If an entity has only a single status associated with it the field to track the status can simply be named statusId. If an entity needs to have multiple status values then the field name should have a distinguishing prefix and end with "StatusId".

There should be a relationship defined for each status field to tie the current entity to the StatusItem entity. Similar to the pattern with the Enumeration entity, the title attribute on the relationship element should match the statusTypeId on each StatusItem record.

The audit log feature of the Entity Facade is the easiest way to keep a history of status changes including who made the change, when it was made, and the old and new status values. To turn this on just use set the enable-audit-log attribute to true on the entity.field element. With this the field definition would look something like:

<field name="statusId" type="id" enable-audit-log="true"/>

Units of Measure

A unit of measure is a standardized or custom unit for measures such as length, weight, temperature, data size, and even currency. These are the types of UOM. A moqui.basic.Uom record, identified by uomId, has type (uomTypeEnumId), description, and abbreviation fields. The OOTB data for units of measure is in the UnitData.xml file.

Most UOM types have a conversion between different units of the same type. These conversions are modeled in the UomConversion entity. For example there are 1000 meters in a kilometer, and that is recorded this way:

<moqui.basic.UomConversion uomConversionId="LEN_km_m" uomId="LEN_km" toUomId="LEN_m" conversionFactor="1000"/>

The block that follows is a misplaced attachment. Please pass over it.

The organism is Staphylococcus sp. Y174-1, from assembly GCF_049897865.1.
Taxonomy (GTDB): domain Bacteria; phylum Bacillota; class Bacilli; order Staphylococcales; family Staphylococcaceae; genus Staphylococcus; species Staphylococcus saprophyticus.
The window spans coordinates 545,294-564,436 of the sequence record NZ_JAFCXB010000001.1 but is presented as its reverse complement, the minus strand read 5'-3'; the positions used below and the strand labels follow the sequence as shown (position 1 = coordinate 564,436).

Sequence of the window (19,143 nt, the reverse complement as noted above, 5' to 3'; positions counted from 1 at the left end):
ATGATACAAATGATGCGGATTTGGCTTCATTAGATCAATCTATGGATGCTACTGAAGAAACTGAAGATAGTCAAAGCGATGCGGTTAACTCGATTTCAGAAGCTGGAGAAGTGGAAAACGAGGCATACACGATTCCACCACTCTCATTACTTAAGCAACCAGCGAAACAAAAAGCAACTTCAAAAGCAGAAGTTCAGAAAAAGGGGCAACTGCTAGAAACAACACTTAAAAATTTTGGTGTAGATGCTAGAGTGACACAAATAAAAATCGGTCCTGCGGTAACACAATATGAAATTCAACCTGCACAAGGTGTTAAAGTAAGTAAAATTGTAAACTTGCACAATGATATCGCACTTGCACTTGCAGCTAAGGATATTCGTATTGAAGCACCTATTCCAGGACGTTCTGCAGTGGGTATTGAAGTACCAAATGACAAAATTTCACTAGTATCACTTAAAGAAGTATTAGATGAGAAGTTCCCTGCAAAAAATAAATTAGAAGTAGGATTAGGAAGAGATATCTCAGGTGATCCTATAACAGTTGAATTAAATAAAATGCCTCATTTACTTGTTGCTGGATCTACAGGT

The conversionFactor is multiplied by the value with the uomId unit to get a value in the toUomId unit. You can also divide to go in the other direction. For example 1km = 1000m so a 1 value with the LEN_km unit is multiplied by the conversionFactor of 1000 to get a value of 1000 for the LEN_m unit.

There is also a conversionOffset field for cases such as Celsius and Fahrenheit temperatures where a value must be added (or subtracted) to go from one unit to the other. The conversionFactor is multiplied first, then the conversionOffset is added to the result. When converting in the reverse direction the conversionOffset is subtracted first, then the result is divided by the conversionFactor.

Some UOM types, such as currency, have conversion factors that change over time. To handle this the UomConversion entity has optional effective date (fromDate, thruDate) fields.

Geographic Boundaries and Points

A geographic boundary can be a political division, business region, or any other geographic area. Each moqui.basic.Geo record, identified by a geoId, has a type (geoTypeEnumId) such as city, country, or sales region. Each Geo has a name (geoName) and may have 2 letter (geoCodeAlpha2), 3 letter (geoCodeAlpha3), and numeric (geoCodeNumeric) codes following the ISO 3166 pattern for country code (see the GeoCountryData.xml file for the country data that comes with Moqui).

The Geo entity also has a wellKnownText field for machine-readable detail about the geometry of the geographic boundary. It is meant to contain text following the ISO/IEC 13249-3:2011 specification which is supported by various databases and tools (including Java libraries). For a good introduction to WKT see:

Use the GeoAssoc entity to associate Geo records. This has different types (geoAssocTypeEnumId) and can be used for regions of larger geographic boundaries (GAT_REGIONS; like cities within states, states within countries), for Geo records that are more general groups to associate them with the Geo records in the group (GAT_GROUP_MEMBER; like the lower 48 states in the USA), or other types you might define. The geoId field should point to the group or larger area, and the toGeoId to the group member or region within the area. See the GeoUsaData.xml file for examples of both.

A GeoPoint is a specific geographic point, i.e. a point on the Earth’s surface. It has latitude, longitude, and elevation fields and a elevationUomId field to specify the unit for the elevation (such as feet, which is LEN_ft). There is also a dataSourceId to specify where the data came from and an information field for general text about the point.